Kimchi is often called an acquired taste, but once you try it you begin to yearn for its sweet, spicy and unusual flavor. It makes an exceptional soup, too.

Traditional Nappa Cabbage Kimchi
Recipe type: Accompaniments
Serves: 4 Quarts
  • 1 Cup salt; plus
  • 1 Tablespoon salt
  • 1/2 gallon water
  • 2 heads Napa cabbage
  • 1 head garlic
  • 2 pieces ginger root (each 1" long)
  • 1/4 Cup fish sauce or
  • Korean salted shrimp; (optional)
  • 1 daikon; peeled and grated
  • 1 bunch green onions; cut 1" lengths
  • 1 bunch mustard greens; cut 1" pieces
  • 1/2 Cup Korean ground chile
  • 1 teaspoon sugar; (optional)
  • sesame oil; (optional)
  • sesame seeds; (optional)
  1. Cut cabbage in quarters or 2-inch wedges, depending on size. Dissolve 1 cup salt in water. Soak cabbage in salt water 3 to 4 hours.
  2. Separate cloves of garlic and peel. Combine garlic, ginger and fish sauce or shrimp in food processor or blender until finely minced.
  3. In large bowl, combine daikon, green onions, mustard greens, garlic mixture, chile, 1 tablespoon salt and sugar. Toss gently but thoroughly. (If mixing with your hands, be sure to wear rubber gloves to avoid chile burn.)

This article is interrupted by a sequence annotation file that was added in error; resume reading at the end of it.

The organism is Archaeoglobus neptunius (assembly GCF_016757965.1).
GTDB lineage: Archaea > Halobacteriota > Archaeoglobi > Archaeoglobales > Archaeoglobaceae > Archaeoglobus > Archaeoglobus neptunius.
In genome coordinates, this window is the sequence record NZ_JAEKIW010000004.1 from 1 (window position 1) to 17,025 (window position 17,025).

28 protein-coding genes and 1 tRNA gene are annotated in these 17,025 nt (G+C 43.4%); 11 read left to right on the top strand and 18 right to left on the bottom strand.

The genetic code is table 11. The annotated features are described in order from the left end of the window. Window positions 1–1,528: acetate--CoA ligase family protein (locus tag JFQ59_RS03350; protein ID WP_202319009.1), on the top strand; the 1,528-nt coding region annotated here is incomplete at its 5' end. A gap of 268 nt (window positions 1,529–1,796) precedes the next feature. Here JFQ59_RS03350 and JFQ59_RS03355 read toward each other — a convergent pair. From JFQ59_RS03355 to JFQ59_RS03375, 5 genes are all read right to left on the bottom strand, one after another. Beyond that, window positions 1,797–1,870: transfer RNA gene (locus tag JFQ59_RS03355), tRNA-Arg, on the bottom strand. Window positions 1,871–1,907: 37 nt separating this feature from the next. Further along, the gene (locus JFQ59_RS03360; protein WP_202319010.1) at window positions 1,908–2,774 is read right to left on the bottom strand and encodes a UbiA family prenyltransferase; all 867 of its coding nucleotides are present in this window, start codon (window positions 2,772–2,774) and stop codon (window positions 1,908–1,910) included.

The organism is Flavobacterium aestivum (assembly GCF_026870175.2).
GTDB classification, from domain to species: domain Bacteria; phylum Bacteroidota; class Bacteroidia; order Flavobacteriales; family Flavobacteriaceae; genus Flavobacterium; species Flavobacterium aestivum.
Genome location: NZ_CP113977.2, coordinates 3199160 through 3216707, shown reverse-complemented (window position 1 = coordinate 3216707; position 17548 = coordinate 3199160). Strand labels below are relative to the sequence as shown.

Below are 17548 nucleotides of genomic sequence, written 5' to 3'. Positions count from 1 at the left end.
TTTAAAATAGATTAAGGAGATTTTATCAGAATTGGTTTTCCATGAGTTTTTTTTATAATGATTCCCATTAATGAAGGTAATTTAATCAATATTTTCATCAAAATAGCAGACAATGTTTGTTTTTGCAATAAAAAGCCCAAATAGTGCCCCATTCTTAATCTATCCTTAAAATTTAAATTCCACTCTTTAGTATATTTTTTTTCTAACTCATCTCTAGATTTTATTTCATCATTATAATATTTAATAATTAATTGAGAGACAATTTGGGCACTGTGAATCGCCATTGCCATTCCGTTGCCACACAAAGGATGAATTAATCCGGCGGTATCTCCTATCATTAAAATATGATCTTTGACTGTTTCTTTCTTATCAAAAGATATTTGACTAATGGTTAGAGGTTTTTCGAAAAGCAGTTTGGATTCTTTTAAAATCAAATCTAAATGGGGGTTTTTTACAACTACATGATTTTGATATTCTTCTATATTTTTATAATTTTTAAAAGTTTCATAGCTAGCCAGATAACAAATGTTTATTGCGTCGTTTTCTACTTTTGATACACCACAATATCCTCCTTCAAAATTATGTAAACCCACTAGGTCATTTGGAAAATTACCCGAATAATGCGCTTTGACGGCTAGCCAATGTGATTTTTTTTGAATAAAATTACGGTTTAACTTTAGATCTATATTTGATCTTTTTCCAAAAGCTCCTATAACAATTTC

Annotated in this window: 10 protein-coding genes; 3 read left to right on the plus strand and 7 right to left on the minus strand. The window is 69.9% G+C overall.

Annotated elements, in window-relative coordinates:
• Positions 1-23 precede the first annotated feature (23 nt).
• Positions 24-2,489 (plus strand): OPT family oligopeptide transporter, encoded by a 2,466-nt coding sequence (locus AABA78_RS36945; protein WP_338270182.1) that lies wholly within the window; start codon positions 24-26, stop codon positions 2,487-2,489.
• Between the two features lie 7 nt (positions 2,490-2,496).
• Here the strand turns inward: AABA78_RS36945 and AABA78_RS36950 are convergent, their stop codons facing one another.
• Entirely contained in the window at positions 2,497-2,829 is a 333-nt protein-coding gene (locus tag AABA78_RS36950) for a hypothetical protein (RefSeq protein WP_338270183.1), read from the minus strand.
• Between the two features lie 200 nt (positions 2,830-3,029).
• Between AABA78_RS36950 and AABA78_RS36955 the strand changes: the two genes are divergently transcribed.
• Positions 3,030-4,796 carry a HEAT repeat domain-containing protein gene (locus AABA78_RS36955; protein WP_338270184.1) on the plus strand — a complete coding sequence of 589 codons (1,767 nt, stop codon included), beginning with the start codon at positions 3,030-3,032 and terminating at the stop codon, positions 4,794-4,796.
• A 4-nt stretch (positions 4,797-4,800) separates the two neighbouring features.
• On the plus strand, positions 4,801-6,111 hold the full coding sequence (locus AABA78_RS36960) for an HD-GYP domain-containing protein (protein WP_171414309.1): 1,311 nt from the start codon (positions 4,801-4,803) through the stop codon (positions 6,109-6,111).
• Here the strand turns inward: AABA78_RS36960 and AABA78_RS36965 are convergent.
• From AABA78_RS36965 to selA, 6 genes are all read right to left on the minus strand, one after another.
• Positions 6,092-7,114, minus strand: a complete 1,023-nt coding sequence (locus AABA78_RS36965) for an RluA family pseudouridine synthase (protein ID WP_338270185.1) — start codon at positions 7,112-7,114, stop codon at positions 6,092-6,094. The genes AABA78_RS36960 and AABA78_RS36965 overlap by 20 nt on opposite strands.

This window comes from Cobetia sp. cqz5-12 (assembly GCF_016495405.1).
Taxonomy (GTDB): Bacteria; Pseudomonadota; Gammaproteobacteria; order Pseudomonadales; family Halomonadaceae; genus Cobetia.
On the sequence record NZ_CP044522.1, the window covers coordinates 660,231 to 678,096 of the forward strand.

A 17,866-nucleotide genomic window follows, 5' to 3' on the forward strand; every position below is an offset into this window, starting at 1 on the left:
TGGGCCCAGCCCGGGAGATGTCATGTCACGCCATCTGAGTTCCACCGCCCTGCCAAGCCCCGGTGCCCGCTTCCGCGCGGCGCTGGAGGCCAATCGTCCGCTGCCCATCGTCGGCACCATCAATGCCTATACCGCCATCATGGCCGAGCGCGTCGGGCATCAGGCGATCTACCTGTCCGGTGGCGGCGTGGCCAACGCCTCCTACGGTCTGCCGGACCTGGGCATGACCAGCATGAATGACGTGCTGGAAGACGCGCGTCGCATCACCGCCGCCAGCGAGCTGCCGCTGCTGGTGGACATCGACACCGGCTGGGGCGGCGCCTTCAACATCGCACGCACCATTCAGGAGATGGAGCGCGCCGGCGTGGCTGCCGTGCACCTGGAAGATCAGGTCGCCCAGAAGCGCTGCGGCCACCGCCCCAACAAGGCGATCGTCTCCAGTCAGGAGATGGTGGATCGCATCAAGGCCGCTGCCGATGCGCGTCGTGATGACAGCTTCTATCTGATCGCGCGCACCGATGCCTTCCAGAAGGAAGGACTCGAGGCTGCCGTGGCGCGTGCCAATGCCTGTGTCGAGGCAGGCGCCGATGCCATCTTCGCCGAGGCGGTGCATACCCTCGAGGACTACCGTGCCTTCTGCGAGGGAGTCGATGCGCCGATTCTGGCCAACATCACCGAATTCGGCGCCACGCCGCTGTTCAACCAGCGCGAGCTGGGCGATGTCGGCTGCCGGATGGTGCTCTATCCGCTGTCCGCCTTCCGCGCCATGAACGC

4. Remove cabbage from water and rinse thoroughly. Drain cabbage in colander, squeezing as much water from the leaves as possible. Take cabbage and stuff daikon mixture between leaves, working from outside in, starting with largest leaf to smallest. Do not overstuff, but make sure daikon mixture adequately fills leaves. When entire cabbage is stuffed, take another big leaf and wrap tightly around rest of cabbage.
  5. Divide cabbage among 4 (1-quart) jars, pressing down firmly to remove any air bubbles. Let sit 2 to 3 days before serving. Remove kimchi from jar and slice into 1-inch-length pieces. If serving before kimchi is fermented, sprinkle with little bit of sesame oil and sesame seeds. Refrigerate after opening.
This recipe yields 4 quarts.

Each 1/4 Cup: 8 calories; 455 mg sodium; 0 cholesterol; 0 fat; 2 grams carbohydrates; 0 protein; 0.38 gram fiber.

NOTES: Recipe by Cecilia Hae-Jin Lee, a freelance writer and artist based in the Los Angeles area

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